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Real Gases vs Ideal Gases

Discussion in 'MCAT Discussions' started by ssa915, Jul 24, 2006.

  1. ssa915

    ssa915 Member

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    I want to clarify the differences between real and ideal gasses. Any help is appreciated.

    I understand that real gases, b/c they take up volume, have a greater volume than ideal gases. I also understand that real gases, b/c they have attactive forces, these intermolecular forces reduce their pressure, so they have less pressure than ideal gases.

    But it's also true that real gases deviate from ideal gases under LOW temperature and HIGH pressure conditions. This seems to conflict with the above.

    How is this resolved?

    Thanks!
     
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  3. odddodo

    odddodo Member

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    Real gases are contained in a SMALLER volume than ideal gases because they take up volume. The ideal gas law also assumes that there are no particle interactions. High pressure and low temperature increase particle interactions, leading to non-ideal behavior.
     
  4. WilliamsF1

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    Think about it like this:

    Under lower pressure, the molecules are father apart. With higher temps, molecules are farther apart. An ideal gas has no "volume" because the gas takes up no space, density = 0. When the molecules of a real gas spread apart, the density goes down (closer to zero). At least that's the way I remember it, maybe it's actually bad logic. :)
     
  5. photoelectric

    photoelectric Junior Member

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    I think about it this way:

    if you rearrange Ideal Gas Law you see that V = T / P. so the conditions you mentioned (Low T, high P) correspond to smaller volume. a small volume means that...

    1) the actual size of the real molecules becomes a significant factor (Example:: if your real molecules take up 1mL and they are in a volume of 2mL then thats 1/2 of the space - but if they're in a volume of 1000 L then they effectively take up 0%.)

    2) the molecules are squished closer together, so the intermolecs have an exponentially increasing effect (electrostatic interactions vary w/ 1/r^2). This slows them down and so lowers the force that they strike the walls with. You can actually see this effect by just considering that a very low T decreases KE (=3/2RT)
     
  6. photoelectric

    photoelectric Junior Member

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    Oh and..

    Disclaimer: I'm pretty sure that what I posted above is at least partially incorrect, but it's a convenient way to remember the conditions for deviations.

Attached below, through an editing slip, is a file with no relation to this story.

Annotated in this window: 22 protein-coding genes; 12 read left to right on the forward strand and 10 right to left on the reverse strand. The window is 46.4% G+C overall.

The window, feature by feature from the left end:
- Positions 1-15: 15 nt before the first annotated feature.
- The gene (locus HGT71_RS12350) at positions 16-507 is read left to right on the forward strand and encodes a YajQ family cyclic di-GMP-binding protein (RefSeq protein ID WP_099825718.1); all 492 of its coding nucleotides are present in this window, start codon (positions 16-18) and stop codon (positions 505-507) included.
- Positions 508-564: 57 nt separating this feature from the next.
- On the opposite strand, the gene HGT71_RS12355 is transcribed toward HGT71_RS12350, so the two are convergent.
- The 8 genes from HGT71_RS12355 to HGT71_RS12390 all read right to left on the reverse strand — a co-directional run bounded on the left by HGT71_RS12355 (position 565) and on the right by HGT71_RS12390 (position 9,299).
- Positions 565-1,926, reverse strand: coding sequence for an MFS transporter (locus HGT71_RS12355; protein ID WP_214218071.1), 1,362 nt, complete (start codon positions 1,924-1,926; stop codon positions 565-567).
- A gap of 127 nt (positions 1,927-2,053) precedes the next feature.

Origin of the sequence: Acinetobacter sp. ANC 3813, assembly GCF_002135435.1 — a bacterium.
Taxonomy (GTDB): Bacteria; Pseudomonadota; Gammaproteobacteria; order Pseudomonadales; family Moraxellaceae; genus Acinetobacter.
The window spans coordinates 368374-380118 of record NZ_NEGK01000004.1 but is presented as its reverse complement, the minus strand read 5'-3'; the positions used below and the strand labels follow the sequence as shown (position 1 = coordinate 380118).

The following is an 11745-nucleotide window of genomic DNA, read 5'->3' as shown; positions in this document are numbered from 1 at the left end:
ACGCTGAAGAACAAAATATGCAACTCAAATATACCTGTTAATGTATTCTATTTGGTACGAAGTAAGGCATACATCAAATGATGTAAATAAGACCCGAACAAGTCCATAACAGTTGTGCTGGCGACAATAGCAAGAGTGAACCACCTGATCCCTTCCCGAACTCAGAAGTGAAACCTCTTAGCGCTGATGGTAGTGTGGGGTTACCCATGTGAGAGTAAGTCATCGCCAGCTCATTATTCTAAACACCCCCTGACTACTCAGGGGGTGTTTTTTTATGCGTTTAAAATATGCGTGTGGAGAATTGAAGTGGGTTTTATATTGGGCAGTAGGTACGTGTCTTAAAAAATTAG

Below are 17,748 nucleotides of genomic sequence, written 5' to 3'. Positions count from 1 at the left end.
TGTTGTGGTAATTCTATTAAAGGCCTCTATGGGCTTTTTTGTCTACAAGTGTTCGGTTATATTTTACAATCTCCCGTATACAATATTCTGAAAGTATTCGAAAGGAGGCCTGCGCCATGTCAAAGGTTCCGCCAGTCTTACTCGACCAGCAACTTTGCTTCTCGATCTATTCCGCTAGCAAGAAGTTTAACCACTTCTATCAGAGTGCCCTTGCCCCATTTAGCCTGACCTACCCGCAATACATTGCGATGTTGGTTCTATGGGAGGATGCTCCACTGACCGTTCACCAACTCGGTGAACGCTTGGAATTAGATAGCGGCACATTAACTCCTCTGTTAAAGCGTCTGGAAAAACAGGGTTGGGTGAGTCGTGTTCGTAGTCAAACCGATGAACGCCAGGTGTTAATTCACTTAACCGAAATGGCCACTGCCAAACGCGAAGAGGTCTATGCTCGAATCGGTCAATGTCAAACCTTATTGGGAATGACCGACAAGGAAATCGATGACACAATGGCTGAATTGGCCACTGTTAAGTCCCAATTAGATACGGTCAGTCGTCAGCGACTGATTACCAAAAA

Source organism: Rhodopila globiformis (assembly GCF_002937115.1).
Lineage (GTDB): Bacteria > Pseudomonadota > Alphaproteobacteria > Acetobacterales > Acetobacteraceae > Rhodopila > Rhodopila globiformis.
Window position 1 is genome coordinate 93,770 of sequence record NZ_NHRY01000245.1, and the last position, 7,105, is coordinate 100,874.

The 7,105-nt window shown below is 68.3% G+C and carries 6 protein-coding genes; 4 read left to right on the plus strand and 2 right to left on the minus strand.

7. Cooolguy

    Cooolguy Senior Member

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    who cares, the test isnt that detailed. just memorize it
     
  8. ssa915

    ssa915 Member

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    Hey, no offense, but if you want do do average, then yea, just memorize it..if you want to rock this exam... know it

    Everyone else...thanks a bunch!
     
  9. pyromatic

    pyromatic Lord of Chaos

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    Ideal systems do not significantly interact. When you turn on interactions, the statistics become much more complicated. For weakly interacting gases, the partition function becomes a product of the ideal partition function and the configuration integral. If you make the assumption that the potential energy of the gas can be written as a sum of interactions between pairs of molecules, then you define a quantity called the mayer function which is a measure of the deviation of each boltzmann factor: f_ij = exp(-b*u_ij) - 1, so that when you substitute this into the configuration integral, you get a sum of integrals of pairs, distinct pairs, etc leading to a pertubative series with each term representing an increase in complexity of the interactions, like one molecule, two molcules interacting, three molecules interacting, and so on.

    You've already seen this in p-chem under the guise of virial coefficients.
     
  10. estairella

    estairella Senior Member

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    I know you didn't want to know something as complicated as what pyromatic said, but the contrast was just too amusing. :laugh:
     
  11. pyromatic

    pyromatic Lord of Chaos

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    Haha I can see why some people want to know just what they need to, but I'm of the opinion that, at least in the physical sciences, if you know the principles you can handle any situation thrown at you. Memorization may work in biology, but I just don't see how it can work in physics. I found the physical science section of the MCAT to draw on few principles but present them in a complicated manner. If you can weed throught the extraneous information and verbose descriptions and then do a simple calculation from first principles, you'll ace it easily. I'd also recommend paying attention to the dimensions of the quantities provided in the question and answers - you'll often get the answer just by noticing that 3 of the 4 answers have wrong units.
     

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